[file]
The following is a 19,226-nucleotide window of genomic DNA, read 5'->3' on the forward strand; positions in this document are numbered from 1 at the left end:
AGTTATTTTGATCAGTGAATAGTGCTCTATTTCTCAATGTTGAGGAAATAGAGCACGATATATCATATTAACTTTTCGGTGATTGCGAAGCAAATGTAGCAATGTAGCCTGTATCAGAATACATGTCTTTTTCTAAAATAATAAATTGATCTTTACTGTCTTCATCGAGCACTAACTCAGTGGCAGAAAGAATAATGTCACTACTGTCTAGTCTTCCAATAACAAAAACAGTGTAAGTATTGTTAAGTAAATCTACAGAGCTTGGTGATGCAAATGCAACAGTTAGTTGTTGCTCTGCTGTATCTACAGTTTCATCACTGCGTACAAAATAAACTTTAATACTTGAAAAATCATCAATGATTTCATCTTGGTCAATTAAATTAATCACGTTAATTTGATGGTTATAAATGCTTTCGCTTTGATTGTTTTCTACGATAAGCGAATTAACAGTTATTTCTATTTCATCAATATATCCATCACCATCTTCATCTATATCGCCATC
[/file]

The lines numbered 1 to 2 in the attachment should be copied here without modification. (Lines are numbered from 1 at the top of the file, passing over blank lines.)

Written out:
The following is a 19,226-nucleotide window of genomic DNA, read 5'->3' on the forward strand; positions in this document are numbered from 1 at the left end:
AGTTATTTTGATCAGTGAATAGTGCTCTATTTCTCAATGTTGAGGAAATAGAGCACGATATATCATATTAACTTTTCGGTGATTGCGAAGCAAATGTAGCAATGTAGCCTGTATCAGAATACATGTCTTTTTCTAAAATAATAAATTGATCTTTACTGTCTTCATCGAGCACTAACTCAGTGGCAGAAAGAATAATGTCACTACTGTCTAGTCTTCCAATAACAAAAACAGTGTAAGTATTGTTAAGTAAATCTACAGAGCTTGGTGATGCAAATGCAACAGTTAGTTGTTGCTCTGCTGTATCTACAGTTTCATCACTGCGTACAAAATAAACTTTAATACTTGAAAAATCATCAATGATTTCATCTTGGTCAATTAAATTAATCACGTTAATTTGATGGTTATAAATGCTTTCGCTTTGATTGTTTTCTACGATAAGCGAATTAACAGTTATTTCTATTTCATCAATATATCCATCACCATCTTCATCTATATCGCCATC